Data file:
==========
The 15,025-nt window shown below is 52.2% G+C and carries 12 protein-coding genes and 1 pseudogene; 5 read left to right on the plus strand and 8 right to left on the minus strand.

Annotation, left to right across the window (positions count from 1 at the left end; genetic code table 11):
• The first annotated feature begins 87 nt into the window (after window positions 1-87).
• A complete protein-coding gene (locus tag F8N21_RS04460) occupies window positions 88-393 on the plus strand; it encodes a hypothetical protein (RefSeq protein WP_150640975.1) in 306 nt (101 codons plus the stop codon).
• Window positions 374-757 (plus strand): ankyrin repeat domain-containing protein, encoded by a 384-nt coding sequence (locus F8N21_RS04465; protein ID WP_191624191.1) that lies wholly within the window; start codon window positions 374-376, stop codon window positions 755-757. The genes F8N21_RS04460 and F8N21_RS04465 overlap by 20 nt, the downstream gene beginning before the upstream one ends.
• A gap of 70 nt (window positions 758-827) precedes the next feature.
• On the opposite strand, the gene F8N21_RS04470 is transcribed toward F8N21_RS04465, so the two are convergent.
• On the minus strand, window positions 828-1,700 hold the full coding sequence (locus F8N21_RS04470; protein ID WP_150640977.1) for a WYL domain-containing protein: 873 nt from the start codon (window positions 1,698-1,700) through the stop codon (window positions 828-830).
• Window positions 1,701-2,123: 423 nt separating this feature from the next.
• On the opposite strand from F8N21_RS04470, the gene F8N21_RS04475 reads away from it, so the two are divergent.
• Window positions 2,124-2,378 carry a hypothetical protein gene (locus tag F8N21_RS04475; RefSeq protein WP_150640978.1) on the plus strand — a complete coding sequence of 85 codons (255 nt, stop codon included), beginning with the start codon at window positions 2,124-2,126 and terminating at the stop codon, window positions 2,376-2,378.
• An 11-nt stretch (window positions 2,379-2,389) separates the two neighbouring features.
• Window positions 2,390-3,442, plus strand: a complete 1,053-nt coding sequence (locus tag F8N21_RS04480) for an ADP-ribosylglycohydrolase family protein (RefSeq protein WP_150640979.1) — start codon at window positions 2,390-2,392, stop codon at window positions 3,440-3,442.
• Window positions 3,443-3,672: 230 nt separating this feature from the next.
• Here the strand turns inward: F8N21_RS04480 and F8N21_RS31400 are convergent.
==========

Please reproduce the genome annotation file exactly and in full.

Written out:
The 15,025-nt window shown below is 52.2% G+C and carries 12 protein-coding genes and 1 pseudogene; 5 read left to right on the plus strand and 8 right to left on the minus strand.

Annotation, left to right across the window (positions count from 1 at the left end; genetic code table 11):
• The first annotated feature begins 87 nt into the window (after window positions 1-87).
• A complete protein-coding gene (locus tag F8N21_RS04460) occupies window positions 88-393 on the plus strand; it encodes a hypothetical protein (RefSeq protein WP_150640975.1) in 306 nt (101 codons plus the stop codon).
• Window positions 374-757 (plus strand): ankyrin repeat domain-containing protein, encoded by a 384-nt coding sequence (locus F8N21_RS04465; protein ID WP_191624191.1) that lies wholly within the window; start codon window positions 374-376, stop codon window positions 755-757. The genes F8N21_RS04460 and F8N21_RS04465 overlap by 20 nt, the downstream gene beginning before the upstream one ends.
• A gap of 70 nt (window positions 758-827) precedes the next feature.
• On the opposite strand, the gene F8N21_RS04470 is transcribed toward F8N21_RS04465, so the two are convergent.
• On the minus strand, window positions 828-1,700 hold the full coding sequence (locus F8N21_RS04470; protein ID WP_150640977.1) for a WYL domain-containing protein: 873 nt from the start codon (window positions 1,698-1,700) through the stop codon (window positions 828-830).
• Window positions 1,701-2,123: 423 nt separating this feature from the next.
• On the opposite strand from F8N21_RS04470, the gene F8N21_RS04475 reads away from it, so the two are divergent.
• Window positions 2,124-2,378 carry a hypothetical protein gene (locus tag F8N21_RS04475; RefSeq protein WP_150640978.1) on the plus strand — a complete coding sequence of 85 codons (255 nt, stop codon included), beginning with the start codon at window positions 2,124-2,126 and terminating at the stop codon, window positions 2,376-2,378.
• An 11-nt stretch (window positions 2,379-2,389) separates the two neighbouring features.
• Window positions 2,390-3,442, plus strand: a complete 1,053-nt coding sequence (locus tag F8N21_RS04480) for an ADP-ribosylglycohydrolase family protein (RefSeq protein WP_150640979.1) — start codon at window positions 2,390-2,392, stop codon at window positions 3,440-3,442.
• Window positions 3,443-3,672: 230 nt separating this feature from the next.
• Here the strand turns inward: F8N21_RS04480 and F8N21_RS31400 are convergent.